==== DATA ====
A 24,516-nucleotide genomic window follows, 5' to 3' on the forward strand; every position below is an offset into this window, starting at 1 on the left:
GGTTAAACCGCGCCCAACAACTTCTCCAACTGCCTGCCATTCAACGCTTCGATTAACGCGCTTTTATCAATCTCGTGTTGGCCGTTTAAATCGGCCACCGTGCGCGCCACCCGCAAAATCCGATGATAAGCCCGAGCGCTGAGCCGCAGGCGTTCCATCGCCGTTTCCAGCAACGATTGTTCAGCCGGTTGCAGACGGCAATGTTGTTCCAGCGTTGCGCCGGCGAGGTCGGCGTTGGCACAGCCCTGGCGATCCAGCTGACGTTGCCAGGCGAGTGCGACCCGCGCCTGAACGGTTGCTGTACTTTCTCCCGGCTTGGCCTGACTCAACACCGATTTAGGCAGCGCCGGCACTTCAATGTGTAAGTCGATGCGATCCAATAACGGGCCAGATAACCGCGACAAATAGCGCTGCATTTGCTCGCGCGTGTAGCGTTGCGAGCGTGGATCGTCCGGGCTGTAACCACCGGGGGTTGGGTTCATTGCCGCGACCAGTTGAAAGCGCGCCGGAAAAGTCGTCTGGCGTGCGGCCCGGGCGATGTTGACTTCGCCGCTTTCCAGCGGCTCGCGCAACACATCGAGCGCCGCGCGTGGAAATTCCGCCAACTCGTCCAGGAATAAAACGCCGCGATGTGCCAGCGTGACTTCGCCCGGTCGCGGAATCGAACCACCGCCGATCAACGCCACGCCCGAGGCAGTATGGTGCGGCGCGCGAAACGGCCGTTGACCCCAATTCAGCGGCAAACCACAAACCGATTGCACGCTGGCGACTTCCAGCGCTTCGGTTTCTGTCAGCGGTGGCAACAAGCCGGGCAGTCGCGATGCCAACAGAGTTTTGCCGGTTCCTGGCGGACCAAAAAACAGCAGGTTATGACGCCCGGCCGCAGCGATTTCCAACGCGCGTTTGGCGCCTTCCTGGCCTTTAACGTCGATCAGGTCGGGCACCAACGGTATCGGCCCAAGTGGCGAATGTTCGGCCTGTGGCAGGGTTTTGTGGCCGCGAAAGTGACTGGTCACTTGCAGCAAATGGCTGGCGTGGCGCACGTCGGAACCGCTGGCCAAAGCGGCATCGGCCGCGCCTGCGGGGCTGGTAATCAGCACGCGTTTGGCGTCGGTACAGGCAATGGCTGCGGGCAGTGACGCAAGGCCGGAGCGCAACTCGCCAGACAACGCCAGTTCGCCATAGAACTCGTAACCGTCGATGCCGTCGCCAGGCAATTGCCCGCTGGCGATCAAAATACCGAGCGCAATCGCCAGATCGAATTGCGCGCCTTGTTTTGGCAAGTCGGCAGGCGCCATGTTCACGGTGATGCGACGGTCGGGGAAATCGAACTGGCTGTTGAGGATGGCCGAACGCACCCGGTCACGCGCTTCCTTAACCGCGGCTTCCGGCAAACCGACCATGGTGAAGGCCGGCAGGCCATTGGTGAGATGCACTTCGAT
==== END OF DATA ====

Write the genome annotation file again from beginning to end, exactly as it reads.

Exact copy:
A 24,516-nucleotide genomic window follows, 5' to 3' on the forward strand; every position below is an offset into this window, starting at 1 on the left:
GGTTAAACCGCGCCCAACAACTTCTCCAACTGCCTGCCATTCAACGCTTCGATTAACGCGCTTTTATCAATCTCGTGTTGGCCGTTTAAATCGGCCACCGTGCGCGCCACCCGCAAAATCCGATGATAAGCCCGAGCGCTGAGCCGCAGGCGTTCCATCGCCGTTTCCAGCAACGATTGTTCAGCCGGTTGCAGACGGCAATGTTGTTCCAGCGTTGCGCCGGCGAGGTCGGCGTTGGCACAGCCCTGGCGATCCAGCTGACGTTGCCAGGCGAGTGCGACCCGCGCCTGAACGGTTGCTGTACTTTCTCCCGGCTTGGCCTGACTCAACACCGATTTAGGCAGCGCCGGCACTTCAATGTGTAAGTCGATGCGATCCAATAACGGGCCAGATAACCGCGACAAATAGCGCTGCATTTGCTCGCGCGTGTAGCGTTGCGAGCGTGGATCGTCCGGGCTGTAACCACCGGGGGTTGGGTTCATTGCCGCGACCAGTTGAAAGCGCGCCGGAAAAGTCGTCTGGCGTGCGGCCCGGGCGATGTTGACTTCGCCGCTTTCCAGCGGCTCGCGCAACACATCGAGCGCCGCGCGTGGAAATTCCGCCAACTCGTCCAGGAATAAAACGCCGCGATGTGCCAGCGTGACTTCGCCCGGTCGCGGAATCGAACCACCGCCGATCAACGCCACGCCCGAGGCAGTATGGTGCGGCGCGCGAAACGGCCGTTGACCCCAATTCAGCGGCAAACCACAAACCGATTGCACGCTGGCGACTTCCAGCGCTTCGGTTTCTGTCAGCGGTGGCAACAAGCCGGGCAGTCGCGATGCCAACAGAGTTTTGCCGGTTCCTGGCGGACCAAAAAACAGCAGGTTATGACGCCCGGCCGCAGCGATTTCCAACGCGCGTTTGGCGCCTTCCTGGCCTTTAACGTCGATCAGGTCGGGCACCAACGGTATCGGCCCAAGTGGCGAATGTTCGGCCTGTGGCAGGGTTTTGTGGCCGCGAAAGTGACTGGTCACTTGCAGCAAATGGCTGGCGTGGCGCACGTCGGAACCGCTGGCCAAAGCGGCATCGGCCGCGCCTGCGGGGCTGGTAATCAGCACGCGTTTGGCGTCGGTACAGGCAATGGCTGCGGGCAGTGACGCAAGGCCGGAGCGCAACTCGCCAGACAACGCCAGTTCGCCATAGAACTCGTAACCGTCGATGCCGTCGCCAGGCAATTGCCCGCTGGCGATCAAAATACCGAGCGCAATCGCCAGATCGAATTGCGCGCCTTGTTTTGGCAAGTCGGCAGGCGCCATGTTCACGGTGATGCGACGGTCGGGGAAATCGAACTGGCTGTTGAGGATGGCCGAACGCACCCGGTCACGCGCTTCCTTAACCGCGGCTTCCGGCAAACCGACCATGGTGAAGGCCGGCAGGCCATTGGTGAGATGCACTTCGAT